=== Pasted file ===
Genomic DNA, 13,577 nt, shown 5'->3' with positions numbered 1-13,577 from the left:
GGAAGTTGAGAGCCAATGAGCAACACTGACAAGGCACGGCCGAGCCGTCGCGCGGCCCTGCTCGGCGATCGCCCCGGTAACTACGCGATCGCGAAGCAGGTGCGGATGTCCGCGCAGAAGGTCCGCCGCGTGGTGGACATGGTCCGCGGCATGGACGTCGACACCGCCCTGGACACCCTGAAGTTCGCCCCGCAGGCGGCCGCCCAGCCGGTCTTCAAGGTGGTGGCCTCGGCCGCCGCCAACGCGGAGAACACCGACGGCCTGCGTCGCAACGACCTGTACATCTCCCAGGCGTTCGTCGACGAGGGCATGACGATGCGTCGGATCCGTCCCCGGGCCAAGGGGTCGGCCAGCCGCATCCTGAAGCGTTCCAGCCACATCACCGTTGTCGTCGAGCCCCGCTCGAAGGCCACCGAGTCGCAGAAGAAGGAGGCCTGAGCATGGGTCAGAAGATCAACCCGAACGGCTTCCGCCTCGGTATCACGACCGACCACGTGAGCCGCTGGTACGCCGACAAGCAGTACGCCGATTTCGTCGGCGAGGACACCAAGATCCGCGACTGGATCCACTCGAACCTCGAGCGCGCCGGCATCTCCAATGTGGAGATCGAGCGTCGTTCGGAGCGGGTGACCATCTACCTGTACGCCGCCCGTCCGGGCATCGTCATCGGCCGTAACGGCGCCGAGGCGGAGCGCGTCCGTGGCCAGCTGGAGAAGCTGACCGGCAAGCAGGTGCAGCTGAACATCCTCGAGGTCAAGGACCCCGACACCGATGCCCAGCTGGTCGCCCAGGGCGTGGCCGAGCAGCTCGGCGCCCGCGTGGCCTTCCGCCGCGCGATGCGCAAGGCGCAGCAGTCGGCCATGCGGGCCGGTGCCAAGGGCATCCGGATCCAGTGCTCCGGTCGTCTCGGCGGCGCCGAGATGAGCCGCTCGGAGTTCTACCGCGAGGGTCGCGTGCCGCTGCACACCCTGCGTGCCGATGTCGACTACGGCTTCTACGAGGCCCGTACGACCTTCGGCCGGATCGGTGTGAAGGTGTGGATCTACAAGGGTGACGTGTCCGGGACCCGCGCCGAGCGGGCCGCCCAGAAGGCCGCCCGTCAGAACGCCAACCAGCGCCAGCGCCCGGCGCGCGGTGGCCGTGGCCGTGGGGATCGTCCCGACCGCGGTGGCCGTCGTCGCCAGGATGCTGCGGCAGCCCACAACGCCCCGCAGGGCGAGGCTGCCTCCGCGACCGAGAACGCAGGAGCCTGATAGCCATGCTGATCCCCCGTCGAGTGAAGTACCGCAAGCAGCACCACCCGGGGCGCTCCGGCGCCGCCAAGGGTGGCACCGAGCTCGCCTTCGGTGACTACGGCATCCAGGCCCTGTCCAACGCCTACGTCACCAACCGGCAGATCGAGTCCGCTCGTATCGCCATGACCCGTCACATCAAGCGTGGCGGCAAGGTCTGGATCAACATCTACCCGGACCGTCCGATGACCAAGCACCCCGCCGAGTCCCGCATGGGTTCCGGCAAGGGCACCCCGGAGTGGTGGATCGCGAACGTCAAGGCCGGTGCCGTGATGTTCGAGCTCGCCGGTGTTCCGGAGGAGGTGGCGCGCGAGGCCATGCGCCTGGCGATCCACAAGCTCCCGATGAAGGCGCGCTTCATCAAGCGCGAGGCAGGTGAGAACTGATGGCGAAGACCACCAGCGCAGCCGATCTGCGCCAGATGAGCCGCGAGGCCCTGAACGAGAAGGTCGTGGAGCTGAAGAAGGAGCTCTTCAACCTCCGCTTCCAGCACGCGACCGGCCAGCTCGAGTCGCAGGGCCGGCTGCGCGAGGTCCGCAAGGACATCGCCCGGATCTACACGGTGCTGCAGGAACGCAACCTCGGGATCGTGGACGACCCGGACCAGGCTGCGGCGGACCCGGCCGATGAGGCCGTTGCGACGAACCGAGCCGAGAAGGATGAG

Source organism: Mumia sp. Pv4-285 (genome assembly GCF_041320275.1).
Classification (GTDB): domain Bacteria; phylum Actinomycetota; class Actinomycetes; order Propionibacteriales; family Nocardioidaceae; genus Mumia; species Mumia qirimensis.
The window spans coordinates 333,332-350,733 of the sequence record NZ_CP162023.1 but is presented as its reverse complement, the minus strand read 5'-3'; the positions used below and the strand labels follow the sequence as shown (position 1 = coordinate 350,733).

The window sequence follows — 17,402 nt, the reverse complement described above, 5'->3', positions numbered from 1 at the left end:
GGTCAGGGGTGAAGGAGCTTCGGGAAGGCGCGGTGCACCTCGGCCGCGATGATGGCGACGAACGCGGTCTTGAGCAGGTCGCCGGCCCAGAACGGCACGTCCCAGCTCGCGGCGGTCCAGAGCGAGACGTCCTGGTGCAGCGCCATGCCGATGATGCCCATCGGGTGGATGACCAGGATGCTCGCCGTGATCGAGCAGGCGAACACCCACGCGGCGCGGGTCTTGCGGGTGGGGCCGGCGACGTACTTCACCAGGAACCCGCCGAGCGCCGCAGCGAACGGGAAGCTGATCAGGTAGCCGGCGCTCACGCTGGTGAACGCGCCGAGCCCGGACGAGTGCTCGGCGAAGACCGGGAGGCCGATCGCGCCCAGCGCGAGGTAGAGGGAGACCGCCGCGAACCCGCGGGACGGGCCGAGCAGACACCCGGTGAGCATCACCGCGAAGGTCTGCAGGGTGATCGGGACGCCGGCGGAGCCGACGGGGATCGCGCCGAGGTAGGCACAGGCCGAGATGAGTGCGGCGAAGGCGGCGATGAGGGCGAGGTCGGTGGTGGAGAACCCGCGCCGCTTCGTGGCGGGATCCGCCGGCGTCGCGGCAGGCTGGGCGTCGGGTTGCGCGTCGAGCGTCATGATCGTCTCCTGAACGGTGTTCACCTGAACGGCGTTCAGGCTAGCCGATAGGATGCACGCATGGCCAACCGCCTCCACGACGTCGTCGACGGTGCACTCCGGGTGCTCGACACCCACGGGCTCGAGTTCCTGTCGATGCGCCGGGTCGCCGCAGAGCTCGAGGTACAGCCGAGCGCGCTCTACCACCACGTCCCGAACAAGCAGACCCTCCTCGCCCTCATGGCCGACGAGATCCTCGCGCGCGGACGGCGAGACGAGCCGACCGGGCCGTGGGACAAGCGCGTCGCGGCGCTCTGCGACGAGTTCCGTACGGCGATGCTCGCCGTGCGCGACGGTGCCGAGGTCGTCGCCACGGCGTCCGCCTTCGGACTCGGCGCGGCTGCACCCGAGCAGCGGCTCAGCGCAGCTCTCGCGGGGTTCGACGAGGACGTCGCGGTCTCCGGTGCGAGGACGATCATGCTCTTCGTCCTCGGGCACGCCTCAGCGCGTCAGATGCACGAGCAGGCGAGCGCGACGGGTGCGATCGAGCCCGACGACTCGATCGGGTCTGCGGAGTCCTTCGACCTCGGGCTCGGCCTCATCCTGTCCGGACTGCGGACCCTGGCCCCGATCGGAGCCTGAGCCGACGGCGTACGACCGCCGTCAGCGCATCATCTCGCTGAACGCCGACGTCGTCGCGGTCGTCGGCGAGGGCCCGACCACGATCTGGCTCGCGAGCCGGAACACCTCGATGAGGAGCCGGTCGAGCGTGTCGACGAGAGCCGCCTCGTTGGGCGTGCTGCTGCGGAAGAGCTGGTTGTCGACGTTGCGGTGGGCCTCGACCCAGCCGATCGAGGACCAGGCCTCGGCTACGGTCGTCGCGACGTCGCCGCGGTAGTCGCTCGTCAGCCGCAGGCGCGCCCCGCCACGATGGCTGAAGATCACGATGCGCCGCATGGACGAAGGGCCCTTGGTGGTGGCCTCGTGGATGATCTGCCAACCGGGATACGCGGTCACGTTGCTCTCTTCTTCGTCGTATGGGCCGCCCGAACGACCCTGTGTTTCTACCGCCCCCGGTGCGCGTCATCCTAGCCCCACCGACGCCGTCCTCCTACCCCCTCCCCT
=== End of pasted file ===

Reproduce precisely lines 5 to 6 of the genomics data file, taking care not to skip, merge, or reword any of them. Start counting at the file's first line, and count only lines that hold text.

The window spans coordinates 333,332-350,733 of the sequence record NZ_CP162023.1 but is presented as its reverse complement, the minus strand read 5'-3'; the positions used below and the strand labels follow the sequence as shown (position 1 = coordinate 350,733).

The window sequence follows — 17,402 nt, the reverse complement described above, 5'->3', positions numbered from 1 at the left end: